Tag Archive: predictions

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Predictions for the November 2018 LSAT

The November LSAT fast approaches, and the time has come for us to brush off our crystal ball and peer into its murky depths in order to bring you some predictions about what you’ll see on the November 2018 LSAT.

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Indubitable* Predictions for the September 2018 LSAT

This year, there’s been a July LSAT. There’s going to be a November LSAT. There have never been such things. So it’s good to know that there’s still a September LSAT, at least for now, and it’s coming up this weekend. It’s time to make some predictions.

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The Only Predictions You Need for the July LSAT

It’s amazing how fast they grow up. They, of course, being new LSATs. This Monday, July 23, LSAC will, like a shamanic baboon lifting a newborn lion cub above its head, unveil the brand new July LSAT. It’s hard to believe this moment has arrived already.

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Finally, Our Infallible Expert* Makes His Unimpeachable Predictions for the June LSAT

The June LSAT is coming up Monday, so it’s time for our favorite every-few-months ritual: predicting what will be on the LSAT. The usual disclaimer applies — we don’t have any insider knowledge about what’s going to be on Monday’s test. Even if we did, we’d remain silent lest a team of LSAC secret agents show up at our offices with a thirst for vengeance. So, uh, anyway, what follows is a guess. Nothing more, nothing less.

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Our Foolhardy Predictions for the December LSAT

We’re two days from the December LSAT, which can only mean one thing: LSAT Predictions! Clairvoyance is one of the LSAT’s favorite question topics, so it only makes sense that we put our powers to the test (no pun intended). Before we get going, the usual disclaimer: the predictions that follow aren’t based off of any insider knowledge about what’s going to be on the LSAT. They’re predictions. Nothing more, nothing less.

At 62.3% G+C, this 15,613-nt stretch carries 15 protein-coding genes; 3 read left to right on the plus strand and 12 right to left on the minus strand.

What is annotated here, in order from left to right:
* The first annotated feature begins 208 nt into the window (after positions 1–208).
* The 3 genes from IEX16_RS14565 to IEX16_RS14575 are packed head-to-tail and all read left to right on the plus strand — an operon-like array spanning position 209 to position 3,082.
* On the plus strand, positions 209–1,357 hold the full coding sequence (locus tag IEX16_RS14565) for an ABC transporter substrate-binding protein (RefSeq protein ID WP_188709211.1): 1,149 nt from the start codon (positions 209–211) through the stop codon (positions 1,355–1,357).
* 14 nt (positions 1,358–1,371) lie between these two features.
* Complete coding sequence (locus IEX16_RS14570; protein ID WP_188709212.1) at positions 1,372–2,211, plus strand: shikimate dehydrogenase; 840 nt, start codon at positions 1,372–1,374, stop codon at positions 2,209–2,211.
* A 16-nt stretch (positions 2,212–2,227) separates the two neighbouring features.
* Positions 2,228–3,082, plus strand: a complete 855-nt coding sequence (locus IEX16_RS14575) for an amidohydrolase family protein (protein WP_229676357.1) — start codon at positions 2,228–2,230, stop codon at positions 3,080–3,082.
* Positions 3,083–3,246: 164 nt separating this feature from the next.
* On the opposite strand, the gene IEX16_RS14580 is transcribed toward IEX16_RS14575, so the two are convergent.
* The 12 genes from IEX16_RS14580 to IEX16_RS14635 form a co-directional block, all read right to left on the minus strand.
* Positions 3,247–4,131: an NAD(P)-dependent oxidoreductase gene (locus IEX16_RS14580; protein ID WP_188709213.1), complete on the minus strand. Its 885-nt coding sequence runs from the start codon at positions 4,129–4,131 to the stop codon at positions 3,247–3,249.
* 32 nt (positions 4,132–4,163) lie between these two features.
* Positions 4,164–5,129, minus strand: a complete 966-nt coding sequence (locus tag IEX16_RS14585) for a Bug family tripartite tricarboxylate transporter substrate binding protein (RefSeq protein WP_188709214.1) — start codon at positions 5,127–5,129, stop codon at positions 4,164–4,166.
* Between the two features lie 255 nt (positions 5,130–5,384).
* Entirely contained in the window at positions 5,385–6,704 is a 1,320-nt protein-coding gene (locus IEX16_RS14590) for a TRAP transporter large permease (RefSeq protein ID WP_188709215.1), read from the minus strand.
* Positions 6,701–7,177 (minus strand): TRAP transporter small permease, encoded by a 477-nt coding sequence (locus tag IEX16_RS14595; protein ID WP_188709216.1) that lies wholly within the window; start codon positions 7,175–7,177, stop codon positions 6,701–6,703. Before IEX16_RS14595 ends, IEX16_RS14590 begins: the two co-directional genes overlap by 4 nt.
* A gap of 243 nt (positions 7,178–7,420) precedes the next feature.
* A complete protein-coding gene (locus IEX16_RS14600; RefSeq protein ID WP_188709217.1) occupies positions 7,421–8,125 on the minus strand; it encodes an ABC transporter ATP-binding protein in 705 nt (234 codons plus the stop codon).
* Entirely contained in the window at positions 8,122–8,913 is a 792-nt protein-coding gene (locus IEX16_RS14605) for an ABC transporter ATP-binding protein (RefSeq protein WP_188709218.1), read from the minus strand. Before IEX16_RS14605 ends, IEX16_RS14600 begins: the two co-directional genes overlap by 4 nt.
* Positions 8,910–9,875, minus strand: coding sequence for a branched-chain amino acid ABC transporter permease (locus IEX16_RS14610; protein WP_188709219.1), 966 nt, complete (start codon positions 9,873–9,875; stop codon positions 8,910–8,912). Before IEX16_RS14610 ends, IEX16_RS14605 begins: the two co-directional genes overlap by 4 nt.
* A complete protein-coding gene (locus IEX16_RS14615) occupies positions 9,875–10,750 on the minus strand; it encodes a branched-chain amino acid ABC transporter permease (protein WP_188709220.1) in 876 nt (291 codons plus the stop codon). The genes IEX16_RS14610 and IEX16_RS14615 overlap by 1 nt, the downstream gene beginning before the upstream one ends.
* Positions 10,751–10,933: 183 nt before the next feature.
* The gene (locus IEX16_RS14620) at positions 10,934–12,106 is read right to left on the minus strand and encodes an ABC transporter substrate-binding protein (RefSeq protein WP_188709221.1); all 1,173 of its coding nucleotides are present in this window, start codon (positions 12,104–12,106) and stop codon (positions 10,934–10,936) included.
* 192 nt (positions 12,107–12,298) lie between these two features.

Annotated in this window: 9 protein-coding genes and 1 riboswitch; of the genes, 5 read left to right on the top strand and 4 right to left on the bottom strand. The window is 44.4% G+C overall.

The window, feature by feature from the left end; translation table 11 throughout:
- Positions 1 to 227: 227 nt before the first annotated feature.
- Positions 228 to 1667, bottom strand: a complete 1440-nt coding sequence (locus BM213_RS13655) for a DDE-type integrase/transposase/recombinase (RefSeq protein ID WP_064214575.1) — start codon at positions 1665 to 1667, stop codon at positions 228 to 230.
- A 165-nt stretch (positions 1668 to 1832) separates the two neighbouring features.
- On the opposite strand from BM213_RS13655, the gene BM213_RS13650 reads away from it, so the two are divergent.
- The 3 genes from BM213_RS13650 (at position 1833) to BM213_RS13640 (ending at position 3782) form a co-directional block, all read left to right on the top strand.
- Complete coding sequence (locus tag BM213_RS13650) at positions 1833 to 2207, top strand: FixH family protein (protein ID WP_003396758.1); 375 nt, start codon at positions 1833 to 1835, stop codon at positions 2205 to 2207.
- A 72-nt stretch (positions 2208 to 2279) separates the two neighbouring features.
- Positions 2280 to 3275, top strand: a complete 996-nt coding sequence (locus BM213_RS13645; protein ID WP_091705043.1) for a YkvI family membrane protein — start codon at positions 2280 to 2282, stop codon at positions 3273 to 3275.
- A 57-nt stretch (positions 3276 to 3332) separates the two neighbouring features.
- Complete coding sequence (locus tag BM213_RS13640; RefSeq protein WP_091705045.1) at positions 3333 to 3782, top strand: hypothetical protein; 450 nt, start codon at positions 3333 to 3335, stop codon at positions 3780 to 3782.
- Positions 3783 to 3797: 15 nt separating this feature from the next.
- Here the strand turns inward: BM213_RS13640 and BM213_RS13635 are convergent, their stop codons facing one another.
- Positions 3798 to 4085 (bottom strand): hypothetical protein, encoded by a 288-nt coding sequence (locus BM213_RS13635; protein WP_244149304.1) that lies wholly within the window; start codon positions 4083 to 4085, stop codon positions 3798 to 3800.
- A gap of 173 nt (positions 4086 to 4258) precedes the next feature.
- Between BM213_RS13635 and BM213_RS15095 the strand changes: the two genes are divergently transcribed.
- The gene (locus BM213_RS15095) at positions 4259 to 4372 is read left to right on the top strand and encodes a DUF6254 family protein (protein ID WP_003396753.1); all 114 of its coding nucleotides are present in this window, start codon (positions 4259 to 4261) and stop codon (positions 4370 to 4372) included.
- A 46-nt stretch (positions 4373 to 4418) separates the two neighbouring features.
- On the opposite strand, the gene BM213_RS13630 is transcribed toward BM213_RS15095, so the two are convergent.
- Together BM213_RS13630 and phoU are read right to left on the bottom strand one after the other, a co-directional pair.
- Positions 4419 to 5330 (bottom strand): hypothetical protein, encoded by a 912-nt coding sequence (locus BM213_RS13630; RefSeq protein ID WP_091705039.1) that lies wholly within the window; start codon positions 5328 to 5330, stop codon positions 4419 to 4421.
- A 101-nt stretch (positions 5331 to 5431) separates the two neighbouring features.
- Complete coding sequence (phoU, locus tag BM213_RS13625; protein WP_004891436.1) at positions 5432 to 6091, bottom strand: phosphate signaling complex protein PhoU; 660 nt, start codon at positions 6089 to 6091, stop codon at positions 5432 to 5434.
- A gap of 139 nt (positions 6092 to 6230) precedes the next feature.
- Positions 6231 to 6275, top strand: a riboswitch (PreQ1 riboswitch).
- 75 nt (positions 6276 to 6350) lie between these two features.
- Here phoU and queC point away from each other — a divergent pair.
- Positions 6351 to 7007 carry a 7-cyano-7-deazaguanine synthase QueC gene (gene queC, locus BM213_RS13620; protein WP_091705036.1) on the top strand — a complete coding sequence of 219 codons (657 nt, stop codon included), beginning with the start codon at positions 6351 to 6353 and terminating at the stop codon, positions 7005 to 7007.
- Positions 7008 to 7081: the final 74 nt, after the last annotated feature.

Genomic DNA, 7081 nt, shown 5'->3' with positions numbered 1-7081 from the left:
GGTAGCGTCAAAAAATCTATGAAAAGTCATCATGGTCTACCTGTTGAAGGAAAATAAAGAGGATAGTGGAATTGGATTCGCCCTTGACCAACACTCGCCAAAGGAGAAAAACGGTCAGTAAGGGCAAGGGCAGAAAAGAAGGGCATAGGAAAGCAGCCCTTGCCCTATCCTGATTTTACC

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Only a fool would predict what’ll be on the LSAT. So here are our predictions …

All right, the time is upon us. We are T-minus 2 days until the September 2017 LSAT is unveiled to a nation of law school hopefuls and, in the case of the fine people who contribute to this blog, LSAT instructors.

If you’re reading this, you’ve probably been studying for that moment for months on end. You’ve used past exams to guide your study. You’ve seen that, while there are only a few different kinds of Logical Reasoning questions, Logic Games, and Reading Comprehension passages that the LSAT returns to again and again, you never quite know which combination of those you’re going get on a given exam. The malevolent sorcerers who write this test can be quite unpredictable in that way.

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Blueprint’s June LSAT Predicitions

Finally, after years of learning at the Birkenstocked feet of the Blueprint LSAT gurus, my time has come to take the heavy mantle of making predictions for the upcoming LSAT. I have consulted my crystal ball (also known as a wine bottle) veeeery closely and I am finally ready to issue the following predictions:

Logic Games
The June 2014 LSAT was infamous for having a circular game that threw students for a loop (see what I did there?), and the February 2014 LSAT was rumored to have a pretty tough circular game as well. The tests since June 2014 have had Logic Games sections of pretty standard difficulty, so we’re about due for another killer game. So, friends, I’m calling it here — expect a game that falls outside the normal ordering/grouping operations.

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Law School Predictions for 2015

2015 should be an interesting year for law school applicants. Let’s make some guesses about what this new year will bring….

Legal Employment Will Improve
As of the September LSAT, we’re at a historical low for the number of LSAT takers. Law school applications are similarly down. But the economy is improving. Some are predicting that this combination will mean more jobs for the current crop of law school students, though law school employment rates kept falling as of last year. I think the legal field will follow the general trend of the rest of the economy, and legal jobs will rebound in the next year.

Changes In Affirmative Action Admissions May Be Coming
Asian students are suing Harvard University and the University of North Carolina Chapel Hill for allegedly discriminating against Asian applicants in undergraduate admissions. Keep on eye on these suits.

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New Year’s Resolutions…for the LSAC

I don’t make New Year resolutions any more because, well, I’m perfect. But while I’m actually a big fan of the LSAT as far as standardized tests go, there’s always room for improvement. LSAC’s been pretty busy grading the December LSAT, so they probably haven’t had time to come up with resolutions on their own. Luckily for them, I’ve got nothing but time, so here are my recommended 2014 Resolutions for LSAC!

1) Grade faster.